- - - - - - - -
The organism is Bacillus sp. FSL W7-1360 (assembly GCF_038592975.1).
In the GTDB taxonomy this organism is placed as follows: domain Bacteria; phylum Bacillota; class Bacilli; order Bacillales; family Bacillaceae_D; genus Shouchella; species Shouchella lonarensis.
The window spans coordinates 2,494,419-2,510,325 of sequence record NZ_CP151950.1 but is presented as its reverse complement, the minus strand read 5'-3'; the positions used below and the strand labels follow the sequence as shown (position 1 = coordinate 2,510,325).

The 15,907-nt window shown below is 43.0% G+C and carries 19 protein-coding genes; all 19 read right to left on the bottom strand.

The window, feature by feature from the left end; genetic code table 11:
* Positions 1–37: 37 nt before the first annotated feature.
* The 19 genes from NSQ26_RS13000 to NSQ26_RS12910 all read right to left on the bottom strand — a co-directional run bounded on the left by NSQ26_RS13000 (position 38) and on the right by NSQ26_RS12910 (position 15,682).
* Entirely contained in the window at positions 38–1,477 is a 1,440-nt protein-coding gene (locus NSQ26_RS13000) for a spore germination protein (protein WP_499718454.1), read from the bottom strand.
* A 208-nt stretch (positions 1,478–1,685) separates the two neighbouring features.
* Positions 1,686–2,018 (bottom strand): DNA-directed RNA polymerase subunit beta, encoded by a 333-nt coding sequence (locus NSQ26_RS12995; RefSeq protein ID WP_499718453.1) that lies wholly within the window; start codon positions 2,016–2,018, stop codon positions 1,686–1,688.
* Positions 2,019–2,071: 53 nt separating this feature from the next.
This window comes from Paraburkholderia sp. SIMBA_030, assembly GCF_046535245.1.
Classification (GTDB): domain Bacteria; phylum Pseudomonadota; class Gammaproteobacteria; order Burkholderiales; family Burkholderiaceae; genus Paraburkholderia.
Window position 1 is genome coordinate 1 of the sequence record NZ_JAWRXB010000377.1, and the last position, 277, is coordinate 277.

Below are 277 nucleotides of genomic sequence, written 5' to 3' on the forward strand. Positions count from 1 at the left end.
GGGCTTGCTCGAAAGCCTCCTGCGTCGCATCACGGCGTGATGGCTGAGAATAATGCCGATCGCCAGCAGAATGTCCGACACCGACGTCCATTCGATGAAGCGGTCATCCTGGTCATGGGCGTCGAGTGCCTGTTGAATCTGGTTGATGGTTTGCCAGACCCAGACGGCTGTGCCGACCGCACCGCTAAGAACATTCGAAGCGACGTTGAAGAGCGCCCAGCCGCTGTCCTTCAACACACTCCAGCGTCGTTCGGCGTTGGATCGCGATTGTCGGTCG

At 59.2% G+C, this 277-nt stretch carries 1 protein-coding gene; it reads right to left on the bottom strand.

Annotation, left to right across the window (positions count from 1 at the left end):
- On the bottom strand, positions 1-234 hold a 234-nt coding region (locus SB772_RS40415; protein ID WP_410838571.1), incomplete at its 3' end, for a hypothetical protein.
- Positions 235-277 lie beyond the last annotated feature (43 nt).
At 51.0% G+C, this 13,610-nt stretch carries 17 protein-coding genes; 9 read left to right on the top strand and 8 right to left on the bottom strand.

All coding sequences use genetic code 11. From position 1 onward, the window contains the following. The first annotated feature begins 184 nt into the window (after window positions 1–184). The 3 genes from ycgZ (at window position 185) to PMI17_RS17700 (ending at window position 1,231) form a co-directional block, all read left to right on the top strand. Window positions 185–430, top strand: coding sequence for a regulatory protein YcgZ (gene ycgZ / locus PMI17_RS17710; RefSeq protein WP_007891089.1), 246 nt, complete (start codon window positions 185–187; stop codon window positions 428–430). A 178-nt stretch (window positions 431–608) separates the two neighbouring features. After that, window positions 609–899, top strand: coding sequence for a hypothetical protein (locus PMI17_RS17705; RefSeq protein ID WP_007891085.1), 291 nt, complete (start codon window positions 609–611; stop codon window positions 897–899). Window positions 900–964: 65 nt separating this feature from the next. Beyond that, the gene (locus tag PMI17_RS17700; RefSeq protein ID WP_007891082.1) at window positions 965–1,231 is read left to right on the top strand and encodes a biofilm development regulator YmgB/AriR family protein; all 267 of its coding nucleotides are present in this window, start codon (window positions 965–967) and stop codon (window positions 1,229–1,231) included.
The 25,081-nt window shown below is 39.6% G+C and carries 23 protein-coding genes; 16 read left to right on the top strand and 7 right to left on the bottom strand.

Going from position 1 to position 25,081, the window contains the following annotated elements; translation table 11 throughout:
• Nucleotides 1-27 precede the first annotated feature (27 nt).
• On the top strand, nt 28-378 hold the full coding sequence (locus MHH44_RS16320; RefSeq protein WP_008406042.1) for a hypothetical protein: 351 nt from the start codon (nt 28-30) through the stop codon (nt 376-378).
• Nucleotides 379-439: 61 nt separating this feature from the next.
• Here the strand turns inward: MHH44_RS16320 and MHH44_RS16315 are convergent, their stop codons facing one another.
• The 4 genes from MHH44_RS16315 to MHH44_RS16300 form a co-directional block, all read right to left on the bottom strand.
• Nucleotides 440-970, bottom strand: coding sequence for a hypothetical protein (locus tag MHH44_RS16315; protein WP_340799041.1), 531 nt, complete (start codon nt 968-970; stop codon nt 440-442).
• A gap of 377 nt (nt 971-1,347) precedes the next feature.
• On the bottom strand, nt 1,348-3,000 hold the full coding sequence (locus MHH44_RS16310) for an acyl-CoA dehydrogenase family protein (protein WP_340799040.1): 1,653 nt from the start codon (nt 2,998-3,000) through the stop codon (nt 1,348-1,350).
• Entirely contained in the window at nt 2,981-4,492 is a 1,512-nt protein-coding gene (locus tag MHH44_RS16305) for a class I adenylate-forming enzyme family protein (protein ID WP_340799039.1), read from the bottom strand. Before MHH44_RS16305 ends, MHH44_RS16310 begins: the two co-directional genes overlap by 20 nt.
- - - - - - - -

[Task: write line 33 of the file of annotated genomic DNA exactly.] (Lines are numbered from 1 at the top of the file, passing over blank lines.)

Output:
• Entirely contained in the window at nt 2,981-4,492 is a 1,512-nt protein-coding gene (locus tag MHH44_RS16305) for a class I adenylate-forming enzyme family protein (protein ID WP_340799039.1), read from the bottom strand. Before MHH44_RS16305 ends, MHH44_RS16310 begins: the two co-directional genes overlap by 20 nt.